I’ve been thinking a lot about Nottingham, randomly remembering the curve of our street between the park and the cemetery, picturing myself suddenly there at random moments throughout the day. I miss it. I miss the Left Lion at the courthouse, my nondescript little room in our flat, the tea places tucked into every spare shopfront, the wide sidewalks around the university, the way the castle was just suddenly there when you turned certain corners.
This could be partly because the neighborhoods around here are full of streets named after various British Things – Robinhood Road, and Guinevere Lane, and Sherwood Forest Elementary School. Then there are the fairytale names, like Fernhaven and Friendship Circle (not joking), which somehow don’t seem too saccharine because of the stately mansions lining both sides of these streets. With every turn onto another Yorkshire or Greenbrier Farm, you think Yes, that makes sense here.
In Notts, I never knew where I was going to spot another beautiful, astoundingly ancient building. Our flat was in a boring block of similar brick buildings, but it only took a short walk to reach the historic part of town. The castle, of course, was the most obvious, stumbling into the old moat where the Robin Hood statue stands, which made me feel like a villager living in the shadow of Castle Rock way back when. But there were also the pretty neighborhoods where our architecture tutors took us walking, the twists and turns (our new town isn’t laid out like a grid either, and I can’t quite make sense of it yet).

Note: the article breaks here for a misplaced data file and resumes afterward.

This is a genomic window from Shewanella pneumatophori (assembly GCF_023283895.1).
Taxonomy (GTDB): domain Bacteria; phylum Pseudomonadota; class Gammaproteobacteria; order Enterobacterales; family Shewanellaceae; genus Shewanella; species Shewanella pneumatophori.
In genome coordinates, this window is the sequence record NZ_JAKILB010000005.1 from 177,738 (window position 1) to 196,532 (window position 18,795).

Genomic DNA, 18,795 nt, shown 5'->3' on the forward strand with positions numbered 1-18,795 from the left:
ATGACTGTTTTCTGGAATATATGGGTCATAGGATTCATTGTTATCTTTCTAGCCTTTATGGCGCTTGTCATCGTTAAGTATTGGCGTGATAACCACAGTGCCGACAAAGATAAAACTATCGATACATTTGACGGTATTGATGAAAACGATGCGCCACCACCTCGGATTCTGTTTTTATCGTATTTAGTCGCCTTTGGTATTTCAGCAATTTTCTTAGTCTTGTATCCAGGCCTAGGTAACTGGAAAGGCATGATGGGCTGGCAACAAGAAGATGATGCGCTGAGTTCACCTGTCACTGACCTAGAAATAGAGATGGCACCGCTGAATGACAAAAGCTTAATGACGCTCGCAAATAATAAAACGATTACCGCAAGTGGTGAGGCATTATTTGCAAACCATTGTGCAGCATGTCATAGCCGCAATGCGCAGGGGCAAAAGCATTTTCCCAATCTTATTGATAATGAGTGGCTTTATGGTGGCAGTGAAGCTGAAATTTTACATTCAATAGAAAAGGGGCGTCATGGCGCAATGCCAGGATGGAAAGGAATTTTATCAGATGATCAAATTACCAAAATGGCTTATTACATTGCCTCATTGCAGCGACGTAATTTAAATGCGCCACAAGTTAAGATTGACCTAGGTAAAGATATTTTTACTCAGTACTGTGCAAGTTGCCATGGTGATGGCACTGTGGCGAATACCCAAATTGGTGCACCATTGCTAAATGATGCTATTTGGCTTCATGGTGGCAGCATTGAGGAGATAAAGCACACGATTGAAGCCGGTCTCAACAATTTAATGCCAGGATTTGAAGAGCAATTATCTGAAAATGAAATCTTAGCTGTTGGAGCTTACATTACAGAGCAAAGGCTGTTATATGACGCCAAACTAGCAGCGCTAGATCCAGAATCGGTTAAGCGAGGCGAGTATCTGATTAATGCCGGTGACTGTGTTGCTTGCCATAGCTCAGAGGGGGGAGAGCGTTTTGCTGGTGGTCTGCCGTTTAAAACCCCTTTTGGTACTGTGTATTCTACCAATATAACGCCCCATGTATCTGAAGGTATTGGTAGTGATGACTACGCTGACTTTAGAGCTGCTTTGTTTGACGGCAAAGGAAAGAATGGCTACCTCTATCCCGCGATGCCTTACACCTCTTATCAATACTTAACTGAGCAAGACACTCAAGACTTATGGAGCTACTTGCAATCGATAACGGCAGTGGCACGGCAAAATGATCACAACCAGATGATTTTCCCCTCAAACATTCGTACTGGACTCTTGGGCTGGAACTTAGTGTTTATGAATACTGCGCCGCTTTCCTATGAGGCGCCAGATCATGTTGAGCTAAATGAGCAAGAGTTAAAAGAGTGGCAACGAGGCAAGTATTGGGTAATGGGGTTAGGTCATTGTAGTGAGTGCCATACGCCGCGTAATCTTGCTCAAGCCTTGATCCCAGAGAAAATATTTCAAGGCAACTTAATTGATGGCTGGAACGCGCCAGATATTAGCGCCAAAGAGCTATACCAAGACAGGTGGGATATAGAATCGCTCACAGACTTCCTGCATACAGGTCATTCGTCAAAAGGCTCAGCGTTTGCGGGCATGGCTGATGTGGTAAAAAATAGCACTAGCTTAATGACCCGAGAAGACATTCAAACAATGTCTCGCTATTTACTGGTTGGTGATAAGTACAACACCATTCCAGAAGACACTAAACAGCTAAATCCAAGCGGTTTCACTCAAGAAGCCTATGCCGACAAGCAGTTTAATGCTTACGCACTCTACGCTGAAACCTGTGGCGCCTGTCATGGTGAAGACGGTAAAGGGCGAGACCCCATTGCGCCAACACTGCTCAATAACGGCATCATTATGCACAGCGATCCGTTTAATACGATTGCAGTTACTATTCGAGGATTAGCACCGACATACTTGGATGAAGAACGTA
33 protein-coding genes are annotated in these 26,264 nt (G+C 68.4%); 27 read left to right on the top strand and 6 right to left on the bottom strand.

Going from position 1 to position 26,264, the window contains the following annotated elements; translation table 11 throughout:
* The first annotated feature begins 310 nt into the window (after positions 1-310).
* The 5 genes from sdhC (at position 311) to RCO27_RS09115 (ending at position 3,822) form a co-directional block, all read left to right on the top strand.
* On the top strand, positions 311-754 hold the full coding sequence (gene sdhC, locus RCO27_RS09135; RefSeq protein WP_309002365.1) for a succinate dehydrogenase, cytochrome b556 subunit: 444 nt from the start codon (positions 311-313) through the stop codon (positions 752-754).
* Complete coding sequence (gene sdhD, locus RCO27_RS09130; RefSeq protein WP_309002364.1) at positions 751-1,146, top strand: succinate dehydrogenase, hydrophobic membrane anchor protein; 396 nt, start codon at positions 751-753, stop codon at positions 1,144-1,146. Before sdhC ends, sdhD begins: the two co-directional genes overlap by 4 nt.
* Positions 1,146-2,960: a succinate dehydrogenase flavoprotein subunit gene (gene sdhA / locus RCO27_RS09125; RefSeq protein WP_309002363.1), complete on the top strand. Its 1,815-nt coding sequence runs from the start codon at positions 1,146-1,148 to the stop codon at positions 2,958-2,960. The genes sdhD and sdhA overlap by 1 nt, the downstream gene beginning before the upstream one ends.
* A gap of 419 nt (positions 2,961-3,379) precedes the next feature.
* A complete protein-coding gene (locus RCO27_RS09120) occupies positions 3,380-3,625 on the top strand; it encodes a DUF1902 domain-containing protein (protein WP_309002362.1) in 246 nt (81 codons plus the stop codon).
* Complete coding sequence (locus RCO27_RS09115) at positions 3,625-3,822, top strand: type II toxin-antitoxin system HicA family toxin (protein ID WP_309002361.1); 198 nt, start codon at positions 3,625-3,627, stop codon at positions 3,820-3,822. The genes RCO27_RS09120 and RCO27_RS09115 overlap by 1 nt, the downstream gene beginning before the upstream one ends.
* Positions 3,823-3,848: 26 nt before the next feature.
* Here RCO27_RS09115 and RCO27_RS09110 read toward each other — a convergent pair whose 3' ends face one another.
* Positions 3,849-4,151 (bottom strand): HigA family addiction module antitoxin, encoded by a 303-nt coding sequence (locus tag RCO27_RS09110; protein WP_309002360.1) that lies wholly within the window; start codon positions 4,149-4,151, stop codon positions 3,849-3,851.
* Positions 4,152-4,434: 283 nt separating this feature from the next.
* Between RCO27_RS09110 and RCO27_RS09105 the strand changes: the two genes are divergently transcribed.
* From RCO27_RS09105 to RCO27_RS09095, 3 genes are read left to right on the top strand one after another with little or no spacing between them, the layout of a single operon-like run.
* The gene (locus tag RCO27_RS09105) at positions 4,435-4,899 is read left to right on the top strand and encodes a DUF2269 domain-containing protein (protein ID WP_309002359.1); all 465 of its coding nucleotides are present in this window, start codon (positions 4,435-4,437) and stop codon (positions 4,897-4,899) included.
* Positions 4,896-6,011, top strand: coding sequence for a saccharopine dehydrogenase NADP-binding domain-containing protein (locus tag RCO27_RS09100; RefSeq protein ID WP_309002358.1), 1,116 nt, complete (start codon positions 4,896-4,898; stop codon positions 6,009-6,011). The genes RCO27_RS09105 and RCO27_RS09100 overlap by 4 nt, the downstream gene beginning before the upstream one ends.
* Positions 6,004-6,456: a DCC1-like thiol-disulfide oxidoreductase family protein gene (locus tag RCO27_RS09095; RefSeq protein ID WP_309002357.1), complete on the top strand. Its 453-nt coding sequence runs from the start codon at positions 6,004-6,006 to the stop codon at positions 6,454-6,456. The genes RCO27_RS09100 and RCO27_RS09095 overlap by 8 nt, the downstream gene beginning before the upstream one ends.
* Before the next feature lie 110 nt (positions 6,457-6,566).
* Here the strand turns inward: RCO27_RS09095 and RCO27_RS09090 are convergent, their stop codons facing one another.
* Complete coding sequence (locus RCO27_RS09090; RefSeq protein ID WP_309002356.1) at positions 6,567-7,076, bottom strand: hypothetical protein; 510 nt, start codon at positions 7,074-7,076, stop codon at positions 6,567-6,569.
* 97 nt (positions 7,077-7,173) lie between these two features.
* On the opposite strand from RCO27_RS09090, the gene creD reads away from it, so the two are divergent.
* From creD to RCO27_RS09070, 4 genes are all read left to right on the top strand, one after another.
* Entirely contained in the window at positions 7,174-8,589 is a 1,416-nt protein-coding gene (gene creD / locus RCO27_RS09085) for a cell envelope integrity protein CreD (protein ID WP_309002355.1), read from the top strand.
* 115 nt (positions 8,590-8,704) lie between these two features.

Here, in North Carolina, our house is in an early-aughts subdivision sandwiched between two parkways. It’s pretty enough, especially compared to our old apartments, but a few minutes’ drive from us is a castle-like hotel with sweeping grounds, a mews, a stable, and guesthouses that look like mansions in their own right. When we were house-hunting, when we got tired of the depressing reality of homes within our budget, we would get lost in the Robinhood Road neighborhoods, oohing and aahing over the columns and wraparound porches.
So once again, I’m living on the edges of grandeur.
I’m happy that this new place in which I know no one reminds me of another place in which I knew no one that turned out to be one of the most wonderful places I’ve been.
(No matter how long I live in the South, however, I will never be able to pronounce it Notting-HAM.)